protobuf-net: Beware of setting an optional int primitive to zero

May 21, 2010 1 comment

Here’s another gotcha with protobuf-net, setting an optional int to 0 causes it the property to be skipped during serialization.

private int? _myProperty;
[ProtoBuf.ProtoMember(21022, IsRequired = false, Name = @"myProperty", DataFormat = ProtoBuf.DataFormat.TwosComplement)]
public int myProperty {
	get { return _myProperty ?? default(int); }
	set { _myProperty= value; }
}
[System.Xml.Serialization.XmlIgnore]
[System.ComponentModel.Browsable(false)]
public bool myPropertySpecified {
	get { return _myProperty != null; }
	set { if (value == (_myProperty == null)) _myProperty = value ? fillreportpolicy : (int?)null; }
}
private bool ShouldSerializemyProperty() { return myPropertySpecified; }
private void ResetmyProperty() { myPropertySpecified = false; }

After you set myProperty to “0”, you’ll notice that myPropertySpecified will return true. You can also use reflection to verify that the property is indeed set. But, it won’t get serialized in the end.

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Categories: .net

ProtoBuf-net: A helper method

April 20, 2010 3 comments

The current implementation of protobuf-net does not contain a simple way of writing the proto as a string, or key-value pairs (unlike the C++ library).

Here’s a simple extension method to aid in logging protos, in case you ever have a similar need.

/// 
/// Returns the contents of the proto object log-friendly string format.
/// This method will also cycle through the repeating groups.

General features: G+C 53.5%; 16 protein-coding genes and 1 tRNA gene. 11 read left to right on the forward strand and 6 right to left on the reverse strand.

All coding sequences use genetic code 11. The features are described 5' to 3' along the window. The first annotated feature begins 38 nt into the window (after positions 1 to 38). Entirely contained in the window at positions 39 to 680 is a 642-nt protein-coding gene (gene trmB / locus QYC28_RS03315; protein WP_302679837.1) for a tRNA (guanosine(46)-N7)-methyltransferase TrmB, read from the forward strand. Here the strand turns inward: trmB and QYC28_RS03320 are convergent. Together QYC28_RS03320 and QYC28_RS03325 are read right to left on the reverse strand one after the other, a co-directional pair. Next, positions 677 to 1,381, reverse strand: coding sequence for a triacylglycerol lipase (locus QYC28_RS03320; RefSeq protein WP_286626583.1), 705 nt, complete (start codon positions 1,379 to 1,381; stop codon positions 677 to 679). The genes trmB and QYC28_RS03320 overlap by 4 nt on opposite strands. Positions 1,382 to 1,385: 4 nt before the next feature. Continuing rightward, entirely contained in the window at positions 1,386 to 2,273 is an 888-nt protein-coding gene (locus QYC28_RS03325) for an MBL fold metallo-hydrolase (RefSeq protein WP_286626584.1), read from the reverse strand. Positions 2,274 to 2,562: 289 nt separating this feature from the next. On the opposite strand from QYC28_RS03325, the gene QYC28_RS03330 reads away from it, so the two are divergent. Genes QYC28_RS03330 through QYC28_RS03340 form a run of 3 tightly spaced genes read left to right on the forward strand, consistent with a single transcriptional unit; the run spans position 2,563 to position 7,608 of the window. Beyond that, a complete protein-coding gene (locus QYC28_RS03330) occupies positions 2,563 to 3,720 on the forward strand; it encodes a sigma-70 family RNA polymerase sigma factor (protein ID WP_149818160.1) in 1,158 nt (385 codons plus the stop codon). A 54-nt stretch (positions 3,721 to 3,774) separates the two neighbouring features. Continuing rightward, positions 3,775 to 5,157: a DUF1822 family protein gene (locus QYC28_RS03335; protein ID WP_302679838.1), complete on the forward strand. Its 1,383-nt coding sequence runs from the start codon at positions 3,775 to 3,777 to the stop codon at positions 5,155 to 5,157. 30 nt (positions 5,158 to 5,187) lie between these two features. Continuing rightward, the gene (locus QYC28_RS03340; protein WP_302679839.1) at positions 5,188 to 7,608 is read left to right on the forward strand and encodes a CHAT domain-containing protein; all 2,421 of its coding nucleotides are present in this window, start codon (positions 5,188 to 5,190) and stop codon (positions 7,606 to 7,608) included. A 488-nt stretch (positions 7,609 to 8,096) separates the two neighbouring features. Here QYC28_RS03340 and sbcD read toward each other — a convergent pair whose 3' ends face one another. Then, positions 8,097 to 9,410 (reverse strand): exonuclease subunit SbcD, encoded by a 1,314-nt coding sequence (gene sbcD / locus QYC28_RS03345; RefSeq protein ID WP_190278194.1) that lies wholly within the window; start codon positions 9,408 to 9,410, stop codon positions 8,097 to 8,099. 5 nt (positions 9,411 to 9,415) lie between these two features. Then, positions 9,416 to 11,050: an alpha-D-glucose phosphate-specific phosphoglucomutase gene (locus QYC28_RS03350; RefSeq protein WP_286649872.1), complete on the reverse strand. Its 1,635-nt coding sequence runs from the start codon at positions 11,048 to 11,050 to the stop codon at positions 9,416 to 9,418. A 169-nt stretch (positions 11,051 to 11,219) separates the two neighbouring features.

/// Eg: MyProto { fielda [100] = Foo, fieldb [101] = bar }
/// 
public static string ToDebug(this IExtensible proto) {
	StringBuilder sb = new StringBuilder();
	sb.AppendFormat("{0} {{", proto.GetType().Name);
	ReadProto(proto, sb);
	sb.Append("}");
	return sb.ToString();
}

private static void ReadProto(IExtensible proto, StringBuilder sb) {
	object val;
	SortedDictionary props = GetProtoAttributeProperties(proto);
	int[] keys = new int[props.Count];
	PropertyInfo info = null;
	MethodInfo mi = null;

	props.Keys.CopyTo(keys, 0);
	for (int i = 0; i < props.Keys.Count; i++) {
		info = props[keys[i]];
		val = info.GetValue(proto, null);
		if (val == null)
			continue;

		mi = proto.GetType().GetMethod(
					string.Format("ShouldSerialize{0}", props[keys[i]].Name), 
					BindingFlags.NonPublic | BindingFlags.Instance);
		if (mi != null && !Convert.ToBoolean(mi.Invoke(proto, null)))
			continue;
		sb.AppendFormat("{0} [{1}] = {2}",
			info.Name, keys[i], 
			val == null ? string.Empty :
				val is IExtensible ? val.GetType().Name : val.ToString());

		if (val is IExtensible) {
			sb.Append(" {");
			ReadProto((IExtensible)val, sb);
			sb.Append("}");
		} else {
			IList list = val as IList;
			if (list != null) {
				ReadRepeatingGroups(list, sb);
			} else if (i != keys.Length - 1)
				sb.Append(", ");
		} 
	}
}